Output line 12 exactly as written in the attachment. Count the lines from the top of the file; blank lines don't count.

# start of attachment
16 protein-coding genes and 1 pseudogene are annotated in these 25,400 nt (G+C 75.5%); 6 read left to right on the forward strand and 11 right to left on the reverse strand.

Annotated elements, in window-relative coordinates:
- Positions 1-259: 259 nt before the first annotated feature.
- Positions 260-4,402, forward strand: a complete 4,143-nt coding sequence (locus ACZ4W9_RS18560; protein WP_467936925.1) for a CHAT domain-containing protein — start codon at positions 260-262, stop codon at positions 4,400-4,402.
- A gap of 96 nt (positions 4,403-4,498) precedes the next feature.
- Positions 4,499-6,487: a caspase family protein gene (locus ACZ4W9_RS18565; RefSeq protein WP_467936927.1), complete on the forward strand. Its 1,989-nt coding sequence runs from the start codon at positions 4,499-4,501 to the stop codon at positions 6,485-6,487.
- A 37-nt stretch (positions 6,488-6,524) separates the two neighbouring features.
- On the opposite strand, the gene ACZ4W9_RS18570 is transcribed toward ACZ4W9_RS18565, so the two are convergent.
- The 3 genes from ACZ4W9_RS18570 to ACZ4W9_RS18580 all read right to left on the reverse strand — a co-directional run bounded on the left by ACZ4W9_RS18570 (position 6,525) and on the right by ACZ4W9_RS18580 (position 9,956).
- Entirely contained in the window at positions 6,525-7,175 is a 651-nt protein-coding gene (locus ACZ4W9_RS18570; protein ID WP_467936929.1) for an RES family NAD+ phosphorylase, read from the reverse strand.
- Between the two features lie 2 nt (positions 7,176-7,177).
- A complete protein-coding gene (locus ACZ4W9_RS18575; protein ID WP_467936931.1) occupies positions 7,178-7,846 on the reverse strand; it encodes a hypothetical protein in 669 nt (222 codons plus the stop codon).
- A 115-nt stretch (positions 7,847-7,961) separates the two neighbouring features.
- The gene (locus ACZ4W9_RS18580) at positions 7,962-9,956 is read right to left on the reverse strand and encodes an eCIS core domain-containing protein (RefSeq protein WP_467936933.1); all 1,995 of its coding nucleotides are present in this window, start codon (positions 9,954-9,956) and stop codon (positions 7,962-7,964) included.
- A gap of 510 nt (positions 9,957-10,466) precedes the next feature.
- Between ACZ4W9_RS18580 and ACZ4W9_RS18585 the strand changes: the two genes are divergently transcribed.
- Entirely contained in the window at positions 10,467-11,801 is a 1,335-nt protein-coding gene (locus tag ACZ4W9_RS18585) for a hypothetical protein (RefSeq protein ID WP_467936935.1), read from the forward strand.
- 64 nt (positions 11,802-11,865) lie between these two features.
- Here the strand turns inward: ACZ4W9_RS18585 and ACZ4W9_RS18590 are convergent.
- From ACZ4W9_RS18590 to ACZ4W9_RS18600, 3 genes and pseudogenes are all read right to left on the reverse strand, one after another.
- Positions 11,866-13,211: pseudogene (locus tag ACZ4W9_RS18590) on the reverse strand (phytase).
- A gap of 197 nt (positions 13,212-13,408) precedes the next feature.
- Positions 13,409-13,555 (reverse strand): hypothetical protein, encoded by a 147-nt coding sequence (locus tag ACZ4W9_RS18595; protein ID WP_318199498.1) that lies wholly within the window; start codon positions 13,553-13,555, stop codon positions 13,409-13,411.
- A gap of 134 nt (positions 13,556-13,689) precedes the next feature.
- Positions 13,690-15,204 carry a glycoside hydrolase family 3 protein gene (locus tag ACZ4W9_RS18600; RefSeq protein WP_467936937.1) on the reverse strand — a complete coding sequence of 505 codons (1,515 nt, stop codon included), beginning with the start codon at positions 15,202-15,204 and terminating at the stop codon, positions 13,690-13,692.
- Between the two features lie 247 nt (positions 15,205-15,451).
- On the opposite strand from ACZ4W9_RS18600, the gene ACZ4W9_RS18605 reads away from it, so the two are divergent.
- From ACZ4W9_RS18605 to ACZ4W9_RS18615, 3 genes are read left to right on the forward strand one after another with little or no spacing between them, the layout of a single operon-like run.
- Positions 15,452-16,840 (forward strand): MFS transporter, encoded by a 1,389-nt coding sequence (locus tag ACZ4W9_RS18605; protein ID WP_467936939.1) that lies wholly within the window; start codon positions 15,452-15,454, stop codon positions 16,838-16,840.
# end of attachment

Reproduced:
- A complete protein-coding gene (locus ACZ4W9_RS18575; protein ID WP_467936931.1) occupies positions 7,178-7,846 on the reverse strand; it encodes a hypothetical protein in 669 nt (222 codons plus the stop codon).